Stacks of Images

50.tif is a TIFF file which is a stack of 50 images of a bit of a cell taken over a short space of time (i.e. it’s a video).

img <- ijtiff::read_tif(system.file("extdata", "50.tif",
  package = "autothresholdr"
))
#> Reading 50.tif: an 8-bit, 100x100 pixel image of unsigned
#> integer type. Reading 1 channel and 50 frames . . .
#>  Done.
dim(img)
#> [1] 100 100   1  50

Let’s display the first 3 frames:

#> Using basic display functionality.
#>   * For better display functionality, install the EBImage package.
#>   * To install `EBImage`:
#>     - Install `BiocManager` with `install.packages("BiocManager")`.
#>     - Then run `BiocManager::install("EBImage")`.

and the last 3 frames:

#> Using basic display functionality.
#>   * For better display functionality, install the EBImage package.
#>   * To install `EBImage`:
#>     - Install `BiocManager` with `install.packages("BiocManager")`.
#>     - Then run `BiocManager::install("EBImage")`.

You’ll notice that these images are almost identical. That’s because they’re images of the same area taken very quickly one after another. There are two ways to threshold an image stack like this. One is the naiive way: find a threshold based on every pixel in the stack, then pixels below the threshold are excluded (set to NA). Let’s try that:

library(autothresholdr)
naiively_threshed_img <- apply_mask(img, "tri")
attr(naiively_threshed_img, "thresh") # The threshold chosen by "Triangle" is 4
#> [1] 4
#> attr(,"ignore_black")
#> [1] FALSE
#> attr(,"ignore_white")
#> [1] FALSE
#> attr(,"ignore_na")
#> [1] FALSE
#> attr(,"autothresh_method")
#> [1] "Triangle"
#> attr(,"class")
#> [1] "th"      "integer"

Now let’s display the first 3 frames and the last 3 frames:

#> Using basic display functionality.
#>   * For better display functionality, install the EBImage package.
#>   * To install `EBImage`:
#>     - Install `BiocManager` with `install.packages("BiocManager")`.
#>     - Then run `BiocManager::install("EBImage")`.

#> Using basic display functionality.
#>   * For better display functionality, install the EBImage package.
#>   * To install `EBImage`:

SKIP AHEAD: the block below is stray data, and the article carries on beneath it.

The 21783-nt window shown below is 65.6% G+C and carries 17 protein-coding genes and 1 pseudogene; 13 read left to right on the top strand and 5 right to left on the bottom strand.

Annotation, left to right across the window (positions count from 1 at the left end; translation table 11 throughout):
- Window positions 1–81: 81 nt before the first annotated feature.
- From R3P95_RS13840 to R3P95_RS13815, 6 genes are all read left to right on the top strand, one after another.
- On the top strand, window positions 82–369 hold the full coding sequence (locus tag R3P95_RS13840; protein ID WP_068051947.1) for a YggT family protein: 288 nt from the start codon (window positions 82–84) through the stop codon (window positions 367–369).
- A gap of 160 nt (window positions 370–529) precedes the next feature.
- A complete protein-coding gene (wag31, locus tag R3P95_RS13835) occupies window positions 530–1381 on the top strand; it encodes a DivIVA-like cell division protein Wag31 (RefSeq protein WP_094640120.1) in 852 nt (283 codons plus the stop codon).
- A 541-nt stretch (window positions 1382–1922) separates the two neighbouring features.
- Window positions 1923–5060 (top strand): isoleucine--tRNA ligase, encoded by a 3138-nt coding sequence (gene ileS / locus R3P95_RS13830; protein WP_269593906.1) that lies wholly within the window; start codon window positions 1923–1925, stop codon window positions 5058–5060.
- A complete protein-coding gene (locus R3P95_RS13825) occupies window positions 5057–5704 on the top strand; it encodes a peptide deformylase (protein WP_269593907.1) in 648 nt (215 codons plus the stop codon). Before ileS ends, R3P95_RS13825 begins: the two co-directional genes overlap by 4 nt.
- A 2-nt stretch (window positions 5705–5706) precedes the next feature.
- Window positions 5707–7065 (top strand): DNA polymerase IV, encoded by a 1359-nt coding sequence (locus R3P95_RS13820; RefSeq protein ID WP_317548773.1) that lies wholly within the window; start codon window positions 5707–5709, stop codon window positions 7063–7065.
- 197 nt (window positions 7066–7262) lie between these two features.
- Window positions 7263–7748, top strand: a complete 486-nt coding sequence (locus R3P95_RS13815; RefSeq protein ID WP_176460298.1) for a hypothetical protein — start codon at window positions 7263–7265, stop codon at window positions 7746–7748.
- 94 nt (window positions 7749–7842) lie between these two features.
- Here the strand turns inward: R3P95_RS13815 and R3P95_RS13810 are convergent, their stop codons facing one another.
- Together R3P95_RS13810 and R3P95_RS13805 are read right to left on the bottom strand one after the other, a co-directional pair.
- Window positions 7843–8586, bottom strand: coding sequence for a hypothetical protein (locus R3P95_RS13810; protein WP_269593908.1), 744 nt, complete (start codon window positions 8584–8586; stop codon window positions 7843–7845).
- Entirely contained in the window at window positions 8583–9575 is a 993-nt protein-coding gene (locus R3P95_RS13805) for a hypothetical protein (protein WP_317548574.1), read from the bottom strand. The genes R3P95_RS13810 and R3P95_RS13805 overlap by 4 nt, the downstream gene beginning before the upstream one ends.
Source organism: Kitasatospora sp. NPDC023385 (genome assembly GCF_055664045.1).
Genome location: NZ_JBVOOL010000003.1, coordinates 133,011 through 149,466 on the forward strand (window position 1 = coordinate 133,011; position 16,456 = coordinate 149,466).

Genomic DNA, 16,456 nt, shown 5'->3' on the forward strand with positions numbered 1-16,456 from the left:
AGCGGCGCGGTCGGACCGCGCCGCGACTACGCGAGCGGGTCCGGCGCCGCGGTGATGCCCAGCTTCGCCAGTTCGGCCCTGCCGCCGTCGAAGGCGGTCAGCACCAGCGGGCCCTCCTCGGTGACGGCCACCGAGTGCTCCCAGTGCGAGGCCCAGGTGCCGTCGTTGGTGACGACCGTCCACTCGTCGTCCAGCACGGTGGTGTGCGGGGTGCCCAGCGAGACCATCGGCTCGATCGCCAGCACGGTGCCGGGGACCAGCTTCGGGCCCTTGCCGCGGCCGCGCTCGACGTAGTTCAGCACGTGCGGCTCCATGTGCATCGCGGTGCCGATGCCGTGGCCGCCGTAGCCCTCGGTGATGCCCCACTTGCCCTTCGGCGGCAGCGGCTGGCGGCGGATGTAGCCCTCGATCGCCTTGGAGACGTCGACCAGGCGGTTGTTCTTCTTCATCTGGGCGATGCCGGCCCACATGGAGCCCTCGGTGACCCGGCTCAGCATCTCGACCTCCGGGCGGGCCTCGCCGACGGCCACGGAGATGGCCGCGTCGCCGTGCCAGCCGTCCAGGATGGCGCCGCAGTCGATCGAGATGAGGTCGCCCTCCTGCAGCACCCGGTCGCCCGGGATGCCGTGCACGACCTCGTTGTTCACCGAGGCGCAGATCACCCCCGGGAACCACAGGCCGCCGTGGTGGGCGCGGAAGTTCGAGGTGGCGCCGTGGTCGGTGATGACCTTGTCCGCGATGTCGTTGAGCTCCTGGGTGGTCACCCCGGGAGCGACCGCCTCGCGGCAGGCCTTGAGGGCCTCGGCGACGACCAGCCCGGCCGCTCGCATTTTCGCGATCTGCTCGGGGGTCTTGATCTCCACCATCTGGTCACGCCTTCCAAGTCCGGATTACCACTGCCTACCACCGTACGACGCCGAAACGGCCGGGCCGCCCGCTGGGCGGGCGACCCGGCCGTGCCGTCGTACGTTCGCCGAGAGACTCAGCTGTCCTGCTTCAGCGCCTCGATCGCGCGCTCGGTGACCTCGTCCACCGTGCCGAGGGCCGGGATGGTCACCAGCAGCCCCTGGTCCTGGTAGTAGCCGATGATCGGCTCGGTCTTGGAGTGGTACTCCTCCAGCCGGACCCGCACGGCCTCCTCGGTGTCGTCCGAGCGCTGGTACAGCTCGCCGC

#>     - Install `BiocManager` with `install.packages("BiocManager")`.
#>     - Then run `BiocManager::install("EBImage")`.

If you look closely, you can see that the threshold mask is (slightly) different for different frames. Let’s highlight the pixels which are sometimes thresholded away, sometimes not:

#> Using basic display functionality.
#>   * For better display functionality, install the EBImage package.
#>   * To install `EBImage`:
#>     - Install `BiocManager` with `install.packages("BiocManager")`.
#>     - Then run `BiocManager::install("EBImage")`.

So (unsurprisingly), it seems that around the edges of the cell (where the signal from the cell is more feint), the pixels are sometimes thresholded away, sometimes not. There are also some seemingly random pixels within the cell which are sometimes thresholded away, sometimes not.

Now, given that you know that the cell is more or less stationary and you want the threshold to get rid of the non-cell bits and keep the cell bits, its reasonable to assert that the mask should be the same for every frame. It’s possible to apply the same mask to every frame, and to compute this mask, it makes sense to incorporate information from all of the frames. This is what mean_stack_thresh() and med_stack_thresh() do. mean_stack_thresh() computes the mask based on the mean of all of the frames (gotten by calculating the mean intensity of the stack at each pixel position). med_stack_thresh() uses the median instead of the mean. They’re both very similar. If you don’t know which one to use, just use mean_stack_thresh().

Let’s visualize them both:

ijtiff::display(mean_stack_thresh(img, "tri"))
#> Using basic display functionality.
#>   * For better display functionality, install the EBImage package.
#>   * To install `EBImage`:
#>     - Install `BiocManager` with `install.packages("BiocManager")`.
#>     - Then run `BiocManager::install("EBImage")`.

ijtiff::display(med_stack_thresh(img, "tri"))
#> Using basic display functionality.
#>   * For better display functionality, install the EBImage package.
#>   * To install `EBImage`:
#>     - Install `BiocManager` with `install.packages("BiocManager")`.
#>     - Then run `BiocManager::install("EBImage")`.

You can see that the results of mean_stack_thresh() and med_stack_thresh() are similar but not identical. Both do a fine job.

Note that if the cell (or whatever is recorded over the course of several frames) is not stationary (or almost stationary), then mean_stack_thresh() and med_stack_thresh() are not appropriate.